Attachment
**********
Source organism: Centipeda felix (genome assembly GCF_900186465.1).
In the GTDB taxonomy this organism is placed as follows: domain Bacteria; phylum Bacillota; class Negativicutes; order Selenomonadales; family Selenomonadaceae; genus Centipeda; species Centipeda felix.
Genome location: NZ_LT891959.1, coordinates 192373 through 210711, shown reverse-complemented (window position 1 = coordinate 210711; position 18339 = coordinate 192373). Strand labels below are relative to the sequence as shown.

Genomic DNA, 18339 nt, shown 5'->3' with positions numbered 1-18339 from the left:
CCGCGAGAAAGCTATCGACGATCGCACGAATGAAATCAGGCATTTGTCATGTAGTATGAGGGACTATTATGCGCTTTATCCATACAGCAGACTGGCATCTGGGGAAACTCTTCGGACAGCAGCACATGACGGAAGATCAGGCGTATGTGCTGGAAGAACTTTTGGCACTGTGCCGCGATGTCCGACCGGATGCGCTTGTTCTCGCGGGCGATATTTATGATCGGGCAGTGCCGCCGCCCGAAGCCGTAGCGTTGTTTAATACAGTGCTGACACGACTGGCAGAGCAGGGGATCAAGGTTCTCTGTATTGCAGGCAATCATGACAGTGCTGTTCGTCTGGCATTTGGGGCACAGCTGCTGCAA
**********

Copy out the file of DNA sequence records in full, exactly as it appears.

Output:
Source organism: Centipeda felix (genome assembly GCF_900186465.1).
In the GTDB taxonomy this organism is placed as follows: domain Bacteria; phylum Bacillota; class Negativicutes; order Selenomonadales; family Selenomonadaceae; genus Centipeda; species Centipeda felix.
Genome location: NZ_LT891959.1, coordinates 192373 through 210711, shown reverse-complemented (window position 1 = coordinate 210711; position 18339 = coordinate 192373). Strand labels below are relative to the sequence as shown.

Genomic DNA, 18339 nt, shown 5'->3' with positions numbered 1-18339 from the left:
CCGCGAGAAAGCTATCGACGATCGCACGAATGAAATCAGGCATTTGTCATGTAGTATGAGGGACTATTATGCGCTTTATCCATACAGCAGACTGGCATCTGGGGAAACTCTTCGGACAGCAGCACATGACGGAAGATCAGGCGTATGTGCTGGAAGAACTTTTGGCACTGTGCCGCGATGTCCGACCGGATGCGCTTGTTCTCGCGGGCGATATTTATGATCGGGCAGTGCCGCCGCCCGAAGCCGTAGCGTTGTTTAATACAGTGCTGACACGACTGGCAGAGCAGGGGATCAAGGTTCTCTGTATTGCAGGCAATCATGACAGTGCTGTTCGTCTGGCATTTGGGGCACAGCTGCTGCAA